It’s quite common nowadays to see airsoft players wearing ear protection when playing airsoft. It’s difficult to tell whether players are wearing them to complete the look of their loadout or wearing them for genuine ear protection.
Regardless of why players wear ear protection, do they need it? What are the dangers to your hearing whilst airsofting? We’re going to go through the common dangers that your hearing may face on the airsoft field, and whether hearing protection is required.
One of the primary dangers to your hearing when airsofting is from damage caused by some form of grenade. Grenades are loud and designed to be so. The whole point of an airsoft grenade is to simulate a genuine grenade’s explosion, therefore they’re explosive.
Two of the most well-known manufacturers of airsoft pyrotechnics list their grenades as outputting 120-125dB from 5 meters. This is what most people would classify as “painful” to their ears and is in a similar decibel range as a being 30m from a military jet as it takes off.
Naturally, the sudden fraction-of-a-second exposure to 120dB from a grenade is different to the damage caused by prolonged exposure, but the damage is still being done. After several close-range encounters with a pyrotechnic grenade, a person can begin to show signs of damage to their hearing. Continual exposure, such as marshals (who are often in areas of high traffic, near grenades to check their effect) will have a long term effect on hearing.
However, pyrotechnic grenades are not the only kind that you will find on an airsoft field. Airsofters, for years, have been using BFGs (blank firing grenades). As the name suggests, these grenades use blank rounds to create their sound. Many blank firing grenades can support rounds as large as 12 Gauge shotgun cartridges. These grenades can and will ring your ears with over 150dB of force – Dangerously close to causing instant ear drum bursting damage, especially if you come face to face with one in a confined room.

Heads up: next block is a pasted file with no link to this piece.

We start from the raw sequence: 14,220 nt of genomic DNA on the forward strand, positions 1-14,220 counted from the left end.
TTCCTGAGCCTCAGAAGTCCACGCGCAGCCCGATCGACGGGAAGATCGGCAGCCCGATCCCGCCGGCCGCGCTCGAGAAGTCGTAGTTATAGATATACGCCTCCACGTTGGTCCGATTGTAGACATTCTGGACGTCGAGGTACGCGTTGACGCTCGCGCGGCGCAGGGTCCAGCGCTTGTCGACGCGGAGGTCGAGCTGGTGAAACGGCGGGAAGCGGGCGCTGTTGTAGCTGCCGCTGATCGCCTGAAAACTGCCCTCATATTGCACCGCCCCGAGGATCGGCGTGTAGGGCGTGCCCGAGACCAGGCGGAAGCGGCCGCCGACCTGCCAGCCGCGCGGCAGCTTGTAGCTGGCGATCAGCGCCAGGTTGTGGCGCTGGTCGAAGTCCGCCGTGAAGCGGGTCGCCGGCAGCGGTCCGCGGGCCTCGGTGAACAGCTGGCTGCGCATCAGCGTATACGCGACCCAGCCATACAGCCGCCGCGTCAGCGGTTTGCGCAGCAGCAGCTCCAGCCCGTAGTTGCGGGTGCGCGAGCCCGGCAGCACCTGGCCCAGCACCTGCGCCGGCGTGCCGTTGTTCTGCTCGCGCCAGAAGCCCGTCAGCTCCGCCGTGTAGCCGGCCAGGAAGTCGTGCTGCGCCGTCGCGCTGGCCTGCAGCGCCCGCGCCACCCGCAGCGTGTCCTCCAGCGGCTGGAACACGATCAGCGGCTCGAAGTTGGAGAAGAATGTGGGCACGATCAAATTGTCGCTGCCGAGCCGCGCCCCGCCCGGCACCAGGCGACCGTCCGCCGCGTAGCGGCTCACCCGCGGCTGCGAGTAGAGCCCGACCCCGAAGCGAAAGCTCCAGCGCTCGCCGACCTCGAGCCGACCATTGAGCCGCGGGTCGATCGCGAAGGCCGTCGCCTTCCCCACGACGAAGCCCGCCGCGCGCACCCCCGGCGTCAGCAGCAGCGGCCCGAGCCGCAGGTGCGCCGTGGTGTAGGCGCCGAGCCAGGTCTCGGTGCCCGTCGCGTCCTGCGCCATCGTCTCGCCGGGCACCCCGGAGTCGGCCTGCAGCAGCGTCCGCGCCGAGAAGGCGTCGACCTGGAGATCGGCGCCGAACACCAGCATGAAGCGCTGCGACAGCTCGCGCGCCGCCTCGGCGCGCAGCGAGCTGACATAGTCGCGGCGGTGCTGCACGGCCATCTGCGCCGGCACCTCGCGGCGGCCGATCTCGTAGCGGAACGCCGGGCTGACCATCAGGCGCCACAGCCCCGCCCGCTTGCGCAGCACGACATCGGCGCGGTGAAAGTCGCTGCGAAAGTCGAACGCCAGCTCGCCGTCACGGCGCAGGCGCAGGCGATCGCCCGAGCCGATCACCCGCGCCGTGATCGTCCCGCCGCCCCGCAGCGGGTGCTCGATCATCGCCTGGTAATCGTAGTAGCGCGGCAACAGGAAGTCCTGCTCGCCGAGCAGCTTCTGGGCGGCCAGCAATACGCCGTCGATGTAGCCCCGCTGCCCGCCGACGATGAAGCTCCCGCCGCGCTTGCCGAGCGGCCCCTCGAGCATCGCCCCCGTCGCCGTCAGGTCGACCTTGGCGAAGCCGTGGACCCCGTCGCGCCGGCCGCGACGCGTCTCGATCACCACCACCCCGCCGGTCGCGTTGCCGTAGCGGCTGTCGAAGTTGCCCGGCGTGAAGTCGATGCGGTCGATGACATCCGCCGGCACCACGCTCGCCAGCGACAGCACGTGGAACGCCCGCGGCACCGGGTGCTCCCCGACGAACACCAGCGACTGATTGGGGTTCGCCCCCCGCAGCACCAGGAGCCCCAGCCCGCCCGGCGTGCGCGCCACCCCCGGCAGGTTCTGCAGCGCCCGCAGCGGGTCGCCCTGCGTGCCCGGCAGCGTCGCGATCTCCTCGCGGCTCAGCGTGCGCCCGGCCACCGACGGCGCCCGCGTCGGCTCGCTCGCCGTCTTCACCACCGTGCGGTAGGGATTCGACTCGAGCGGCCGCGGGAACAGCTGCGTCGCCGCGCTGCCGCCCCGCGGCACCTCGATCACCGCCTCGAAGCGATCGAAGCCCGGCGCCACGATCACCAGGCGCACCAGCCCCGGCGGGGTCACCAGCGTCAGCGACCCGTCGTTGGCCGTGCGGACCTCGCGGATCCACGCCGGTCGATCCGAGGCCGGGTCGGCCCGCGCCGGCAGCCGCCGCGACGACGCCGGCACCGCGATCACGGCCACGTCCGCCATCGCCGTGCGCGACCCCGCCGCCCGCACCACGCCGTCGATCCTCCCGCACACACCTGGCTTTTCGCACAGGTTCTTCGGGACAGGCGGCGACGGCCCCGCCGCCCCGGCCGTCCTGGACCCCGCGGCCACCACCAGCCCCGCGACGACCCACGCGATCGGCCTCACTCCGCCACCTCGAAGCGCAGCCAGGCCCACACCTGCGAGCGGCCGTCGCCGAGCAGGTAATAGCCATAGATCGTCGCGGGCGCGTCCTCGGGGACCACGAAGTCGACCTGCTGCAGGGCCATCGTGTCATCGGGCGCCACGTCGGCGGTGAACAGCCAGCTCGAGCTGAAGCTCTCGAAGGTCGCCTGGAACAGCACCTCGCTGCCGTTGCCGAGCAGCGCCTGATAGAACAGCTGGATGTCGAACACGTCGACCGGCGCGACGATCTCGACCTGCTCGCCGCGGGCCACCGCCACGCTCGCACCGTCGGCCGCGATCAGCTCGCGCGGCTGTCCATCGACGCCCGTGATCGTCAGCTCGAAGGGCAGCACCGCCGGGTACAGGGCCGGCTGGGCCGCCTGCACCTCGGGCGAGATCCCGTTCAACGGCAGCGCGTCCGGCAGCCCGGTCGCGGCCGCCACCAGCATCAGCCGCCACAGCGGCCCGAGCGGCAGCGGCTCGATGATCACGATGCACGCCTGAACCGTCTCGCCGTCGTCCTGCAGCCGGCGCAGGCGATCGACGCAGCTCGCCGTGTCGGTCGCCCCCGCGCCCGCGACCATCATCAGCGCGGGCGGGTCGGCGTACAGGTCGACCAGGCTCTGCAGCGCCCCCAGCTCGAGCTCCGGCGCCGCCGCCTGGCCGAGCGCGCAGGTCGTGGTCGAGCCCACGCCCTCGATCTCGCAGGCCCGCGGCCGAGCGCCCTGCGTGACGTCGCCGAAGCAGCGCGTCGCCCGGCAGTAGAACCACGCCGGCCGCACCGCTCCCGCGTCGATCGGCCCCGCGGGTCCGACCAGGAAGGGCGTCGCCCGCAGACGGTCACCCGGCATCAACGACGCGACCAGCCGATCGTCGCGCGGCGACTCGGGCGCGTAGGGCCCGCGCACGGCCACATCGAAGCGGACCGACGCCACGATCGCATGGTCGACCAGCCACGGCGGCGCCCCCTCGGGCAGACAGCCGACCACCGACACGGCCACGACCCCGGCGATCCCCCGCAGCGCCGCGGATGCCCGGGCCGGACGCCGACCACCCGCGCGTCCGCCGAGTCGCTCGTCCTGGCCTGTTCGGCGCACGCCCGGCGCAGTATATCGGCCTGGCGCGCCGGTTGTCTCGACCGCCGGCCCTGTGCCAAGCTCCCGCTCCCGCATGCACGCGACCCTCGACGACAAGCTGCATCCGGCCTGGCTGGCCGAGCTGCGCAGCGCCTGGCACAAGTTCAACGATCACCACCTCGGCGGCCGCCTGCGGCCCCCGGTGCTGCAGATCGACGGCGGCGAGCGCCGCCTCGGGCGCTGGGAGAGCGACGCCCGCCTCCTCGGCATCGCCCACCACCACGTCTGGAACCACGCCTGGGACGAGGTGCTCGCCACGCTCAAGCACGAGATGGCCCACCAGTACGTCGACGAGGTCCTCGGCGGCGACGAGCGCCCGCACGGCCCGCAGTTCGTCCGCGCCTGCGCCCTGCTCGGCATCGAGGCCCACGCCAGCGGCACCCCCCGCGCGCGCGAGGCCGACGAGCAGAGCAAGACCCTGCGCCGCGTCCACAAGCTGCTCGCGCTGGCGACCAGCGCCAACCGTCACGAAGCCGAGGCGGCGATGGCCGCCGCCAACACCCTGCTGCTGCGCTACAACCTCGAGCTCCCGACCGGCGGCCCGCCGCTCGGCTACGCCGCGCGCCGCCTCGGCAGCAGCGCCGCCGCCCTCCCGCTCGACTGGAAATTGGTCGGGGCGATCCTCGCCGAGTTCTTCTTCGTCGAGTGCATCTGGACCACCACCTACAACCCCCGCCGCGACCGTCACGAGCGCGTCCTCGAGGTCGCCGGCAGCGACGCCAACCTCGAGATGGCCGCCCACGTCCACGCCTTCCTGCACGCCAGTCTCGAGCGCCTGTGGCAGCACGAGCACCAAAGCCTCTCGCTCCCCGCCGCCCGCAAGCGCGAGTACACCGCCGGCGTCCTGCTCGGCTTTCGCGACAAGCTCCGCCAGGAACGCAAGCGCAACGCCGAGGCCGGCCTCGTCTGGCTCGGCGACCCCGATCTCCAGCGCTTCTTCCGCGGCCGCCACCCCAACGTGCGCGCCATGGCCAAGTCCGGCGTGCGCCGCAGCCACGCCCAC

A quality pair of hearing protection should offer around 30 decibels of sound reduction, bringing the potential sound experienced from a pyrotechnic grenade down to 90dB (No louder than your average motorcycle or petrol mower) and will bring a BFG down to a more manageable (but still painful) 120dB.
But airsoft is all about communication and you use your ears to listen out for the enemy. How can you continue be an effective? A common solution is ear protection with a built in sound reproduction system. These headsets dampen all of the sound around you and then reproduce the sound into your ear using microphones and speakers. This allows you to hear everything going on around you, but keeps everything at the same volume. Whispers are loud and crisp, talking is clear and loud noised are no louder than the previous.
Ultimately, you can’t really put a price on your own hearing. You can think back to how many times you’ve been hit by a grenade and estimate the likelihood that you’d need to be wearing ear protection to protect yourself from permanent damage. However, once it’s gone it’s gone and there’s no getting it back.